maternal deaths
Women's Health

Understanding Pregnancy-Related Deaths

Although deaths related to pregnancy are rare, about 700 women still die each year in the United States from complications due to pregnancy. In addition, there are considerable racial disparities. Black, American Indian and Alaska Native women are two to three times more likely to die of pregnancy-related causes than white women. This is unacceptable.

Almost two thirds of pregnancy-related deaths are preventable. Recognizing the urgent maternal warning signs, getting an accurate and timely diagnosis and quality care can save lives.

Urgent Warning Signs

Some problems due to pregnancy can happen up to a year after delivery. Be aware of urgent maternal warning signs and symptoms during pregnancy and in the year after delivery. Seek medical care immediately if you experience any signs or symptoms listed below. These symptoms could indicate a life-threatening situation:

Headache that won’t go away or gets worse over time

  • Feels like the worst headache of your life
  • Lasts even after treatment with medication and fluid intake
  • Starts suddenly with severe pain – like a clap of thunder
  • Throbs and is on one side of your head above your ear
  • Comes with blurred vision or dizziness

Dizziness or fainting

  • You faint or pass out
  • You have dizziness and lightheadedness that’s ongoing, or comes and goes over many days
  • You experience a gap in time of which you have no memory

Changes in vision

  • You see flashes of light or bright spots
  • You have blind spots or you can’t see at all for a short time
  • Your vision is blurry, you can’t focus, or you’re seeing double

Fever of 100.4ºF (38ºC) or higher

Extreme swelling of hands or face

  • Swelling in your hands makes it hard to bend your fingers or wear rings
  • Swelling in your face makes it hard to open your eyes all the way—they feel and look puffy
  • Your lips and mouth feel swollen or you have a loss of feeling
Related:
Get a Baby-Ready Body: Increase Your Folic Acid Intake

This swelling is not like the usual slight swelling that most moms have during pregnancy, especially during the last few months of pregnancy.

Thoughts about harming yourself or your baby

  • You may think about hurting yourself because you:
    • Feel very sad, hopeless or not good enough
    • Don’t feel you have control over your life
    • Feel extremely worried all the time
  • You may think about hurting your baby or you may have scary thoughts that come when you don’t want or that are hard to get rid of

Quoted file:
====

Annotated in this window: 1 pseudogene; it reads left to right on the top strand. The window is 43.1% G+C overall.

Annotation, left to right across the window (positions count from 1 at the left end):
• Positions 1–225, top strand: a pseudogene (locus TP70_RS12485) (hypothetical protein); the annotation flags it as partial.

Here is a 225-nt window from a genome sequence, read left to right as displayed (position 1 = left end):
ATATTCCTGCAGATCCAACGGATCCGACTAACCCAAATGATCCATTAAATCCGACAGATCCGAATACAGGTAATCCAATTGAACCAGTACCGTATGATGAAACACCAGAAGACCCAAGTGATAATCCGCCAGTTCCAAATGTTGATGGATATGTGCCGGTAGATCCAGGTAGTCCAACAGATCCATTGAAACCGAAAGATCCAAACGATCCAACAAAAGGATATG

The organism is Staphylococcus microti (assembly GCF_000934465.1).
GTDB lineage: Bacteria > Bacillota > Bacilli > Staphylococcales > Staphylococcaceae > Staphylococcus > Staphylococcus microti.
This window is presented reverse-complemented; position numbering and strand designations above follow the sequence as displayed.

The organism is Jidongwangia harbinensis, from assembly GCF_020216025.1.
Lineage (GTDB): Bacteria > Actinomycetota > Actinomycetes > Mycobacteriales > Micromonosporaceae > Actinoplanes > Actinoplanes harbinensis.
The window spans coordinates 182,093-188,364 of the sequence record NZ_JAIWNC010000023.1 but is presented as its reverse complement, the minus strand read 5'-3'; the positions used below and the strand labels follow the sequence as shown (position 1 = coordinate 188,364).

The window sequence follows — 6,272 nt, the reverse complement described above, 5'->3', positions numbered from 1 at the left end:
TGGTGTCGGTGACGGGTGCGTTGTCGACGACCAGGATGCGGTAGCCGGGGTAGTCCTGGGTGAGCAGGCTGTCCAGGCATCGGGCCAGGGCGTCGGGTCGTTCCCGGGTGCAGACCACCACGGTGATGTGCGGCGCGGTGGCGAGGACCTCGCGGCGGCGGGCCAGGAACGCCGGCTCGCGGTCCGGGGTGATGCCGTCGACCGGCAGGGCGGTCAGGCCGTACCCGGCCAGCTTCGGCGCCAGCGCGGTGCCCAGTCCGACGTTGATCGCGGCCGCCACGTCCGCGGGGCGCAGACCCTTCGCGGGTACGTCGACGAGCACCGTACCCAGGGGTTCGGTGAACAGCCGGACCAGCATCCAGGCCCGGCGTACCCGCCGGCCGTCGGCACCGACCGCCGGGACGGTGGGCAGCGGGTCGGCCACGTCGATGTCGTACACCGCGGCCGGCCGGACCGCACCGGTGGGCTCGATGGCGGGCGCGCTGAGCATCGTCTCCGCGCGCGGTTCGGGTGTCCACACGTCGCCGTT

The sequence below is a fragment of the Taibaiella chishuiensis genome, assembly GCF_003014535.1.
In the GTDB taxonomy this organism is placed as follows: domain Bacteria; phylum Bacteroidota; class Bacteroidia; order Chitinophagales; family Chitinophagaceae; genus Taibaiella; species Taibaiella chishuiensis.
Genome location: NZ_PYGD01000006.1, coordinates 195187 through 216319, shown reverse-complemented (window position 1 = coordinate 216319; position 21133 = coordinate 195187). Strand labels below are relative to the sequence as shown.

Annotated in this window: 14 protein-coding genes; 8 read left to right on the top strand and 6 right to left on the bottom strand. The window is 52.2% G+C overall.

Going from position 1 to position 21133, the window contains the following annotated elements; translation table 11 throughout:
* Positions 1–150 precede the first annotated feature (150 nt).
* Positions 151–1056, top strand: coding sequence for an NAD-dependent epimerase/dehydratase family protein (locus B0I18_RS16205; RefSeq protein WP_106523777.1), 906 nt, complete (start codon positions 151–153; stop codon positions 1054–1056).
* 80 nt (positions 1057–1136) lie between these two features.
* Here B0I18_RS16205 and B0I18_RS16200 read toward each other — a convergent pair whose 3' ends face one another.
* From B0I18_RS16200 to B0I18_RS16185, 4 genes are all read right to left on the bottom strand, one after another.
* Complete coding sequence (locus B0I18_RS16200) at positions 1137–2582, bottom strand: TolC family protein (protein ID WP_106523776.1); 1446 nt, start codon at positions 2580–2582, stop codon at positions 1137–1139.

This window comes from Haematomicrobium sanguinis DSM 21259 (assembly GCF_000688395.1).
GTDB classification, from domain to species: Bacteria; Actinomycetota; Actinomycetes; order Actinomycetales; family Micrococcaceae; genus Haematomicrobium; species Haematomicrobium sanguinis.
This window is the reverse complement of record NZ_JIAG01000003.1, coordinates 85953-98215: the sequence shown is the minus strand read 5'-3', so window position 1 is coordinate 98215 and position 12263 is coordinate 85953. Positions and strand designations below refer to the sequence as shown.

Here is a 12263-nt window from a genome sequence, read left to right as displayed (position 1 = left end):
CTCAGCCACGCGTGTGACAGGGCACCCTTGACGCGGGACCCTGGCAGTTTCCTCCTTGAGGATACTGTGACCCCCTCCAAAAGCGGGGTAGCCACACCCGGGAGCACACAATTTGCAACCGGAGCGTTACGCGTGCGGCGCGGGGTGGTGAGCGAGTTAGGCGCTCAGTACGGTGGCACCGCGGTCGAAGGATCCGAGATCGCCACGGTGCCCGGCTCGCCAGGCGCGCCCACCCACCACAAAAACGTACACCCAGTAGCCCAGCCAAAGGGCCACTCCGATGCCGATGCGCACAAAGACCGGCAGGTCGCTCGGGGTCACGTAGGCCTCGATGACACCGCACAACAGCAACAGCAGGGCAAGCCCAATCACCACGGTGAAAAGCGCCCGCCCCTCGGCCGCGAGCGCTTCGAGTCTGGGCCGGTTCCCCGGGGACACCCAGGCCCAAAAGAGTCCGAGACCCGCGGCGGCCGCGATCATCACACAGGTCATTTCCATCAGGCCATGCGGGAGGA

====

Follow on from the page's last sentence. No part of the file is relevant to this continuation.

Trouble breathing

  • You feel short of breath suddenly or over time, as if you can’t breathe deeply enough to get enough air in your lungs
  • Your throat and/or chest feel tight
  • You have trouble breathing when you’re laying down flat, such as needing to prop your head up with pillows to sleep

Chest pain or fast-beating heart

  • You have chest pain, such as:
    • A feeling of tightness or pressure in the center of your chest
    • Pain that travels to your back, neck, or arm
  • You have a change in your heartbeat, such as:
    • A fast heartbeat or a pounding in your chest
    • An irregular heart rate or skipped heartbeats
  • You feel dizzy, faint, or disoriented
  • You have trouble catching your breath (talking and breathing are difficult)

These symptoms can happen at any time and anywhere or may be triggered by a specific event.

Severe nausea and throwing up

  • You feel severely sick to your stomach (nauseous) beyond the normal queasy feeling and throwing up that many moms have in early pregnancy
  • You are unable to drink for more than 8 hours or eat for more than 24 hours
  • You throw up and can’t keep water or other fluids in your stomach
  • You have:
    • A dry mouth
    • Headaches
    • Confusion
    • Fever
    • Dizziness or lightheadedness
Related:
Tika Sumpter Gives Some Super Real Snapback Advice

Severe belly pain that doesn’t go away

  • You have a sharp, stabbing, or cramp-like belly pain that doesn’t go away
  • Your belly pain starts suddenly and is severe, or gets worse over time
  • You have severe chest, shoulder, or back pain

Baby’s movements slowing or stopped during pregnancy

  • You feel that your baby has stopped moving or your baby is moving less than before.

There is no specific number of movements that is considered normal, a change in your baby’s movement is what is important. 

Vaginal bleeding or fluid leaking during pregnancy

  • You have any bleeding from your vagina that is more than spotting–like a period
  • You have fluid leaking out of your vagina
  • You have vaginal discharge that smells bad

Vaginal bleeding or discharge after pregnancy

  • You have heavy bleeding – soaking through one or more pads in an hour
  • You pass clots bigger than an egg or you pass tissue
  • You have vaginal discharge that smells bad

Severe swelling, redness or pain in your arm or leg

Anytime during pregnancy or up to 6 weeks after birth

  • You have swelling, pain, or tenderness in your leg – usually your calf or in one leg:
    • It may or may not hurt when you touch it
    • It may hurt when you flex your foot to stand or walk
    • The painful area can also be red, swollen, and warm to the touch
  • You have pain, tenderness or swelling in your arm, usually on just one side of your body

Overwhelming tiredness

  • You are suddenly very tired and weak, not like chronic fatigue
  • You don’t have enough energy to go about your day
  • No matter how much you sleep, you don’t feel refreshed
  • You feel so tired that you don’t get up to take care of your baby
  • You feel sad after having your baby

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